runs a pipeline of eight processes.)

       Example 4: Abbreviating Output

       The following example abreviates output:

       example$ truss nroff -mm document >nroff.out

       because  97%  of the output reports lseek(), read(), and write() system
       calls. To abbreviate it:

       example$ truss -t !lseek,read,write nroff -mm document >nroff.out

       Example 5: Tracing Library Calls From Outside the C Library

       The following example traces all user-level calls made to any  function
       in the C library from outside the C library:

       example$ truss -u libc ...

       Example 6: Tracing library calls from within the C library

       The following example includes calls made to functions in the C library
       from within the C library itself:

       example$ truss -u libc:: ...

       Example 7: Tracing Library Calls Other Than the C Library

       The following example traces all user-level calls made to  any  library
       other than the C library:

       example$ truss -u '*' -u !libc ...

       Example 8: Tracing printf and scanf Function Calls

       The  following  example traces all user-level calls to functions in the
       printf and scanf family contained in the C library:

       example$ truss -u 'libc:*printf,*scanf' ...

       Example 9: Tracing Every User-level Function Call

       The following example traces every user-level function call  from  any-
       where to anywhere:

       example$ truss -u a.out -u ld:: -u :: ...

       Example 10: Tracing a System Call Verbosely

       The  following  example  verbosely  traces  the system call activity of
       process #1, init(1M) (if you are a privileged user):

       example# truss -p -v all 1

       Interrupting truss returns init to normal operation.

FILES
       /proc/*         Process files



ATTRIBUTES
       See attributes(5) for descriptions of the following attributes:


       tab()    allbox;    cw(2.750000i)|     cw(2.750000i)     lw(2.750000i)|
       lw(2.750000i).  ATTRIBUTE TYPEATTRIBUTE VALUE AvailabilitySUNWtoo


SEE ALSO
       date(1),  find(1), proc(1), ps(1), sh(1), spell(1), init(1M), intro(3),
       exec(2),  fork(2),  lseek(2),  open(2),  read(2),  time(2),   vfork(2),
       write(2),  ctime(3C),  signal.h(3HEAD),  proc(4), attributes(5), privi-
       leges(5), threads(5)

       man pages section 2: System Calls

NOTES
       Some of the system calls described in man pages section 2: System Calls
       differ from the actual operating system interfaces. Do not be surprised
       by minor deviations of the trace output from the descriptions  in  that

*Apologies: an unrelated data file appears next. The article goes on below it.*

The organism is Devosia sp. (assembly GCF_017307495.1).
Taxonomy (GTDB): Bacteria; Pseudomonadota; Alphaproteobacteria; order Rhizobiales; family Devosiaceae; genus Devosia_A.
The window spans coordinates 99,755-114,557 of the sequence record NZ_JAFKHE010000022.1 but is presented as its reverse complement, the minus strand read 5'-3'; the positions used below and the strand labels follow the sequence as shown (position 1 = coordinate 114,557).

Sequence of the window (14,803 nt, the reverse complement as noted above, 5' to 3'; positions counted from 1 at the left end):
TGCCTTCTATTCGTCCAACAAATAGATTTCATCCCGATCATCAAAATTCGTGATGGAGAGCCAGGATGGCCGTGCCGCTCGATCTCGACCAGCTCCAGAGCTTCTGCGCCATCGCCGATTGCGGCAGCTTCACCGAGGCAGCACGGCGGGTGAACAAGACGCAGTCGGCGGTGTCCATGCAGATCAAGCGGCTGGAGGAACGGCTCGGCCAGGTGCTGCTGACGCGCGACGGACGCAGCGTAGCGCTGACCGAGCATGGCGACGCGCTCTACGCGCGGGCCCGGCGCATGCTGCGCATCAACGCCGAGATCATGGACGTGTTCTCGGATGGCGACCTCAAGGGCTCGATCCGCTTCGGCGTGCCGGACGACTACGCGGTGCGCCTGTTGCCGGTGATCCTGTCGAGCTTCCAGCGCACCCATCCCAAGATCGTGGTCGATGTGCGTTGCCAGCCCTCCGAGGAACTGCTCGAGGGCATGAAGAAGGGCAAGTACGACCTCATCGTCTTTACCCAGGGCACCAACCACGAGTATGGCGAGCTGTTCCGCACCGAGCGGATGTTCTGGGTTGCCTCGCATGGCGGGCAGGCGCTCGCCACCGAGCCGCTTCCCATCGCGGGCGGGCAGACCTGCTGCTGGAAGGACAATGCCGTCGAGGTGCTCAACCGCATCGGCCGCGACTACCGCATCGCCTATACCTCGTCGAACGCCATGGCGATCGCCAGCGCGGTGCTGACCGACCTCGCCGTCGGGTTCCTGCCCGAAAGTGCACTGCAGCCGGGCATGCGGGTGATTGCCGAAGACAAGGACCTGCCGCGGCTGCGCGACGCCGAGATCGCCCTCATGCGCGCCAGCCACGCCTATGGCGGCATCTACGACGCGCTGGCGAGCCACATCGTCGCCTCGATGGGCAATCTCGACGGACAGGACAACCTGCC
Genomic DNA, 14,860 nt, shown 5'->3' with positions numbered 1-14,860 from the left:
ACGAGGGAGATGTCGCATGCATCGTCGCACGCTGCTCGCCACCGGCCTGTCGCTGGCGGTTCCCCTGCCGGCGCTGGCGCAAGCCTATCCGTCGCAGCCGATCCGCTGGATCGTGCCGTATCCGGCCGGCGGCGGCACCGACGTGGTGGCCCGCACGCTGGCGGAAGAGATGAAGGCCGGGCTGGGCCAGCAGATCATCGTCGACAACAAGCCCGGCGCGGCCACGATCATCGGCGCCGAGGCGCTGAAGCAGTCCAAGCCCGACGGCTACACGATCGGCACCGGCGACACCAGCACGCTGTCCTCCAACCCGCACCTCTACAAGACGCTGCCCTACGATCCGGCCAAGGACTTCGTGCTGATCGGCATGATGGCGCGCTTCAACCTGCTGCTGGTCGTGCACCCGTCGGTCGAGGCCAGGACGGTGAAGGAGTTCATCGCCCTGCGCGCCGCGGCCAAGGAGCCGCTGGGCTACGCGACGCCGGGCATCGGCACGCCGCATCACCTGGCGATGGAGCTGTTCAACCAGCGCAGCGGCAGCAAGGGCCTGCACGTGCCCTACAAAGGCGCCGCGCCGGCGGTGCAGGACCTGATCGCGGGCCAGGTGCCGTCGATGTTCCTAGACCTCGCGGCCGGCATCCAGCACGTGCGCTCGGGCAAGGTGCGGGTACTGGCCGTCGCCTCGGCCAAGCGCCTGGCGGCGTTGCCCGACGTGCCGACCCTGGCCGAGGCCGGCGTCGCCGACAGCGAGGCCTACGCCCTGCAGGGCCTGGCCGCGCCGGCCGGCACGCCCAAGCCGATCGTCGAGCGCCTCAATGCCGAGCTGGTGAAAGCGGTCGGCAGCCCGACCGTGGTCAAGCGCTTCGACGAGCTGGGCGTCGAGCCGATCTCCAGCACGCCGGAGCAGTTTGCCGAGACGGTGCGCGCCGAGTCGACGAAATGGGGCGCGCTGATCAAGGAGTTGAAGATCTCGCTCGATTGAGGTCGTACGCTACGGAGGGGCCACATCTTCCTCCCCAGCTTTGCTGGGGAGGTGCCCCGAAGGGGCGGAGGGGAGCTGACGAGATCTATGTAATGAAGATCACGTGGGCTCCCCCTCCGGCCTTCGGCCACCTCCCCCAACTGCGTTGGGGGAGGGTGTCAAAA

document.

       Every  machine  fault (except a page fault) results in the posting of a
       signal to the LWP that incurred the fault. A report of a received  sig-
       nal  immediately  follows each report of a machine fault (except a page
       fault) unless that signal is being blocked.

       The operating system enforces  certain  security  restrictions  on  the
       tracing  of  processes.  In  particular,  any command whose object file
       (a.out) cannot be read by a user cannot be traced by that user; set-uid
       and set-gid commands can be traced only by a privileged user. Unless it
       is run by a privileged user, truss loses control of  any  process  that
       performs  an  exec()  of  a set-id or unreadable object file; such pro-
       cesses continue normally, though independently of truss, from the point
       of the exec().

       To  avoid  collisions  with other controlling processes, truss does not
       trace a process that it detects is being controlled by another  process
       via   the   /proc  interface.  This  allows  truss  to  be  applied  to
       proc(4)-based debuggers as well as to another instance of itself.

       The trace output contains tab  characters  under  the  assumption  that
       standard tab stops are set (every eight positions).

       The  trace output for multiple processes or for a multithreaded process
       (one that contains more than one LWP) is not produced  in  strict  time
       order.  For example, a read() on a pipe can be reported before the cor-
       responding write().  For any one LWP (a  traditional  process  contains
       only one), the output is strictly time-ordered.

       When  tracing  more  than  one  process,  truss runs as one controlling
       process for each process being traced. For the  example  of  the  spell
       command  shown  above,  spell  itself uses 9 process slots, one for the
       shell and 8 for the 8-member pipeline, while truss adds another 9  pro-
       cesses, for a total of 18.

       Not  all  possible  structures  passed in all possible system calls are
       displayed under the -v option.



SunOS 5.10                        31 Jul 2004                         truss(1)